CS170: Project 3 - Thread Synchronization (20% of project score)

Project Goals

The goals of this project are:

  • to enable multiple threads to safely coexist
  • to extend our basic thread library with important synchronization primitives

Administrative Information

The project is an individual project. It is due on Tuesday, May 14, 2019, 23:59:59 PST (no deadline extensions or late turn ins).

Adding synchronization to your Linux thread library

In the previous project, we have seen how we can start threads, let them perform computations, and then exit. However, we have not considered (intentional or unintentional) interactions between threads. In this project, we want to address this issue and add support so that multiple threads can safely co-exist.

The project consists of three parts:

  1. First, you have to add a basic locking mechanism to your thread library. For this, you have to implement the functions void lock() and void unlock(). Whenever a thread calls lock, it can no longer be interrupted by any other thread. Once it calls unlock, the thread resumes its normal status and will be scheduled whenever an alarm signal is received. Having the lock and unlock functions available is useful to protect small pieces of code (critical sections) during which you do not want that the current thread is interrupted. For example, lock and unlock should be used whenever your thread library manipulates global data structures (such as the list of running threads). A thread is supposed to call unlock only when it has previously performed a lock operation. Moreover, the result of calling lock twice without invoking an intermediate unlock is undefined.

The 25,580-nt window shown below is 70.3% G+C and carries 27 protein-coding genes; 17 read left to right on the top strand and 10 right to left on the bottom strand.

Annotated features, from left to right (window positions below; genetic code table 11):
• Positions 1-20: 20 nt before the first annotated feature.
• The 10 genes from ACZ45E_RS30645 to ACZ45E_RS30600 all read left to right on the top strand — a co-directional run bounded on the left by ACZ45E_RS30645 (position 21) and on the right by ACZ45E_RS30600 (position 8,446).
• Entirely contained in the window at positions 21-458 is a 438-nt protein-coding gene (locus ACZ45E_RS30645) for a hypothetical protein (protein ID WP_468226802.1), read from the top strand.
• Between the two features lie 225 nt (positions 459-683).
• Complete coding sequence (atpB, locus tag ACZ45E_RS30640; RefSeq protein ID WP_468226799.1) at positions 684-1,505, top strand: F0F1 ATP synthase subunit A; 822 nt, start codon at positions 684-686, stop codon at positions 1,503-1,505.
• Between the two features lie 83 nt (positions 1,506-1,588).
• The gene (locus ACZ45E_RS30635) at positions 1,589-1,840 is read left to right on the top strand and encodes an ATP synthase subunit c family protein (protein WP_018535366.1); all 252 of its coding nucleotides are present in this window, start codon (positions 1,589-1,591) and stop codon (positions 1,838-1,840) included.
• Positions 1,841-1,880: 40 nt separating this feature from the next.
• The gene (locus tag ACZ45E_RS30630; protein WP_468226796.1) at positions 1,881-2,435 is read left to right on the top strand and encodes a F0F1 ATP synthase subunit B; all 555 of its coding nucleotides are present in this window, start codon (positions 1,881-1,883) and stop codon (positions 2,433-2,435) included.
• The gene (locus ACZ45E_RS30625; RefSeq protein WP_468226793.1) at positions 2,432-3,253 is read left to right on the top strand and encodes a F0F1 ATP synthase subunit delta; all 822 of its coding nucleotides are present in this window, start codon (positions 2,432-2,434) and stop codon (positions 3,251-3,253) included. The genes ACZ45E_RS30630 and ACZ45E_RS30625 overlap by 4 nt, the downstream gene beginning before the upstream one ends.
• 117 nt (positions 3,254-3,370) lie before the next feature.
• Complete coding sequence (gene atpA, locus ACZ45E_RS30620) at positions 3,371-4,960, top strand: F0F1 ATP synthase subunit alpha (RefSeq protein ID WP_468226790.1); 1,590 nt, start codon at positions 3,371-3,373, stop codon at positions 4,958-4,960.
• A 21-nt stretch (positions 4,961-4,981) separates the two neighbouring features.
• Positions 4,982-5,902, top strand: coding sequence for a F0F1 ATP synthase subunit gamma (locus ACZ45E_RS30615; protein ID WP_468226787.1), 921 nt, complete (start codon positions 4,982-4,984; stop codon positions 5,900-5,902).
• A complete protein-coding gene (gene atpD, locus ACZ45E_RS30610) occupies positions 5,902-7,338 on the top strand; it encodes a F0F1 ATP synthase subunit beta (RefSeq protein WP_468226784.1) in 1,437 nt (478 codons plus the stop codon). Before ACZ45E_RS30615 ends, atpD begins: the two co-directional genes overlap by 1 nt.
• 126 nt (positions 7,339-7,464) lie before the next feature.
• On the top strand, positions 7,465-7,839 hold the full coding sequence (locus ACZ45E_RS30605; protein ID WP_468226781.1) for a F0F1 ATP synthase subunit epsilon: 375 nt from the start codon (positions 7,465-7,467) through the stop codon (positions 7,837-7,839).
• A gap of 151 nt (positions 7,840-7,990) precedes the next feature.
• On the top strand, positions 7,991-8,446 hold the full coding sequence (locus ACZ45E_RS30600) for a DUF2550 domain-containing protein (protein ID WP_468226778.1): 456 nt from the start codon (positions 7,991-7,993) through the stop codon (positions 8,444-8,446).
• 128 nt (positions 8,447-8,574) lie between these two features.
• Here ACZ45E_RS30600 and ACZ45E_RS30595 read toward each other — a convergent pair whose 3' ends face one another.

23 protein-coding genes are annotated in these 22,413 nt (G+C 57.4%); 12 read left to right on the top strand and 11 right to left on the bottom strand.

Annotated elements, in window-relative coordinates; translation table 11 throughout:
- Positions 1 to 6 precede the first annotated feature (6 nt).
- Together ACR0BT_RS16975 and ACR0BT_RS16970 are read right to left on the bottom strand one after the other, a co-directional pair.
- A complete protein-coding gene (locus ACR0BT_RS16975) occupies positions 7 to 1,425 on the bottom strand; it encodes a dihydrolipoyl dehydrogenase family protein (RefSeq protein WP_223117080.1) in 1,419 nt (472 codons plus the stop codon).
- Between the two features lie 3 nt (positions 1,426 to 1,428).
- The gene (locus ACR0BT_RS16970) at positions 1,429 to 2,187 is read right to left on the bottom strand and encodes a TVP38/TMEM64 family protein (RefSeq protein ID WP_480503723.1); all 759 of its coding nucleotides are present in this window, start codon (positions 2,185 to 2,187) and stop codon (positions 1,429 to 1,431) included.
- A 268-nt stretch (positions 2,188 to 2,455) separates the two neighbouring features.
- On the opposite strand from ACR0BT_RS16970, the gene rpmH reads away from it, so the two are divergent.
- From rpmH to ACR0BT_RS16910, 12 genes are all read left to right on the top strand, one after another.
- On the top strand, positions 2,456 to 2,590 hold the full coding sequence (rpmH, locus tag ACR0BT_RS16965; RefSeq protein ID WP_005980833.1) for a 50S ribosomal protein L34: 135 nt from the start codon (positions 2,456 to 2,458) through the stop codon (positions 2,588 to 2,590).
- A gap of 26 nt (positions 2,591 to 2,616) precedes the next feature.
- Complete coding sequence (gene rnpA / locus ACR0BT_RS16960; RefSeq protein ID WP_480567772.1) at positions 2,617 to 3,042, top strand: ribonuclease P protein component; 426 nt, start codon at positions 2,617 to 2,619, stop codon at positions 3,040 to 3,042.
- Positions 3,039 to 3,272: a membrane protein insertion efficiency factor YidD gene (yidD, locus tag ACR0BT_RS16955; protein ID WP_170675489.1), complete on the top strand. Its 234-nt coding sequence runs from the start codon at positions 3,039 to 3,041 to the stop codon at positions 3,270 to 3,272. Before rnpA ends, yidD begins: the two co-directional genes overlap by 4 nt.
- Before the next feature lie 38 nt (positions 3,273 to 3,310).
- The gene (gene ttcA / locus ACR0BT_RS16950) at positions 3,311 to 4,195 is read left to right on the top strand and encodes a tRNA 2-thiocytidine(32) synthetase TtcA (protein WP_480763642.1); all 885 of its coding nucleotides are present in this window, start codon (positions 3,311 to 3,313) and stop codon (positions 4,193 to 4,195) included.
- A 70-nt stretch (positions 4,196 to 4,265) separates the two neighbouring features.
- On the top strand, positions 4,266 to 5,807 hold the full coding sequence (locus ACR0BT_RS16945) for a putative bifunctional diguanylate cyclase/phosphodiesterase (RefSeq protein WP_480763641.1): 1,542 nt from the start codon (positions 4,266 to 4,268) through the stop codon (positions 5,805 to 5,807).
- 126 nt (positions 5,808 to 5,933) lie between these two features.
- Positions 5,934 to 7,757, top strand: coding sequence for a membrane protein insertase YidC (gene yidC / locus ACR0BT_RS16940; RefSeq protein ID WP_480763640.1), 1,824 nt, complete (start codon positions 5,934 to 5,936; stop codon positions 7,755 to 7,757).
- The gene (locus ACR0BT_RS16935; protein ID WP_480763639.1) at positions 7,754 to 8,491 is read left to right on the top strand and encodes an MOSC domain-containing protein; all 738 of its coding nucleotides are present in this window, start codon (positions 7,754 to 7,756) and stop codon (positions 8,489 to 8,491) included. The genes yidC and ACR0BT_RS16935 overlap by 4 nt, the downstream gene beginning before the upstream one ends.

2. Second, you have to implement the following POSIX thread function:

          int pthread_join(pthread_t thread, void **value_ptr);

    The pthread_join() function shall suspend execution of the calling thread until the target thread terminates, unless the target thread has already terminated. On return from a successful pthread_join() call with a non-NULL value_ptr argument, the value passed to pthread_exit() by the terminating thread shall be made available in the location referenced by value_ptr. When a pthread_join() returns successfully, the target thread has been terminated. The results of multiple simultaneous calls to pthread_join() specifying the same target thread are undefined.

    As you can see, with pthread_join, there is now the need to correctly handle the exit code of threads that terminate.

  3. Third, you are supposed to add semaphore support to your library. As discussed in class, semaphores are a useful tool to allow multiple threads to coordinate their actions. We will implement the following functions (for which you should include semaphore.h):

          int sem_init(sem_t *sem, int pshared, unsigned int value);

    The sem_init() function shall initialize the unnamed semaphore referred to by sem. The value of the initialized semaphore shall be value. The value has to be less that SEM_VALUE_MAX, which is 65,536 for this project. The pshared argument has to be always zero, which means that the semaphore is shared between threads of the process. Attempting to initialize an already initialized semaphore results in undefined behavior.